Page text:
Artifact Details


LLNL S1 Mark IIA supercomputer

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Still Image


8 x 10 in.


LLNL S1 Project supervisor Dr. Lowell Wood writes:

"The person standing next to the S-1 Project’s Mark IIA supercomputer – only part of one side of whose cabinet is shown in this photo -- is the late A. Carl Haussmann, then Lawrence Livermore National Laboratory’s Associate Director-at-Large (and its one-time Acting Director).

The S-1 Project was the Lab’s one-&-only “roll your own” supercomputer endeavor. It was led by me with Tom McWilliams and Curt Widdoes in 1975, and which was joined the following year by Mike Farmwald – graduate students of Forest Baskett’s in Stanford’s Computer Science Department, each of whom wrote his Ph.D. dissertation on different aspects of their S-1 Project efforts. They first designed-&-built the S-1 Mark I supercomputer and then used it in a classic “bootstrap” process to host their SCALD (Structured Computer-Aided Logic Design) software system to design-&-build the follow-on Mark IIA.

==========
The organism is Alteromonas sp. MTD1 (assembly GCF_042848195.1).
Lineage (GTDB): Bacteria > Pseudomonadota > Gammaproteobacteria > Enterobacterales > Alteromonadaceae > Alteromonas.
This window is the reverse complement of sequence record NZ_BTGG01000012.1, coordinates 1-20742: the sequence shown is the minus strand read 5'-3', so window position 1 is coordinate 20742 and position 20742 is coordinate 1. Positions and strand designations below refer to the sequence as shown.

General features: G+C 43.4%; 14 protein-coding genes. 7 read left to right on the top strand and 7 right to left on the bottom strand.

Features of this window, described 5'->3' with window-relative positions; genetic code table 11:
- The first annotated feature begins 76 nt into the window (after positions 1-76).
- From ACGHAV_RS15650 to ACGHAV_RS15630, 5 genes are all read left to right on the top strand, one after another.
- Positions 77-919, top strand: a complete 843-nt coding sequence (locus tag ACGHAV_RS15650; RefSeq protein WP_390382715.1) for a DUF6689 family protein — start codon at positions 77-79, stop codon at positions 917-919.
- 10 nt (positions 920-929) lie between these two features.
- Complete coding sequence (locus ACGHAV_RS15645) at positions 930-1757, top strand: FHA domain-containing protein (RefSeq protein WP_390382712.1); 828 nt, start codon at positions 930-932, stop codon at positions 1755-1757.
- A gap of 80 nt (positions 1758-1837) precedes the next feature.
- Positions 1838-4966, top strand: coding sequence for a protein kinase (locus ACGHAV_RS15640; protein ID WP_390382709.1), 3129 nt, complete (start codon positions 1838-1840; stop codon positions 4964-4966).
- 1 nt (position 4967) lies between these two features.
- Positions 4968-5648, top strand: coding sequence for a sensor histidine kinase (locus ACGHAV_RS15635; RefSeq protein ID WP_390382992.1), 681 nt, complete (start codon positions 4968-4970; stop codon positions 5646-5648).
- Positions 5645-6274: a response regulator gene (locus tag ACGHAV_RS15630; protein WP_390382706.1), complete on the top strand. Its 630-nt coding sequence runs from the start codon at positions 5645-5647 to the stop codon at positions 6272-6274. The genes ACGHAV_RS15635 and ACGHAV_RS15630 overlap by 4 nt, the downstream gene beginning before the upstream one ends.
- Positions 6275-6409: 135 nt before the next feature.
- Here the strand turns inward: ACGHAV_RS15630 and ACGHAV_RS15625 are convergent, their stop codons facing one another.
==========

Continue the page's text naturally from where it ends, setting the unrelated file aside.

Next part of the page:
The Mark IIA was a capability-demonstration system which ran a variety of US Government applications software, and briefly was a nodal machine on ARPANET and MILNET, via the S1 IMP (Interface Message Processor). Among its specialty features was the performance-as-single-instruction of a large set of mathematical functions, including FFTs – a remarkable set of capabilities which Mike Farmwald designed-&-built into it for his Ph.D. dissertation topic. It was able to run programs which made intensive use of these functions faster than the same programs running on the Cray-1, which was then the fastest commercially-sourced supercomputer. It also had a billion-bit semiconductor RAM memory, which was then the most capacious in the world by a substantial factor."




Courtesy of Gwen Bell

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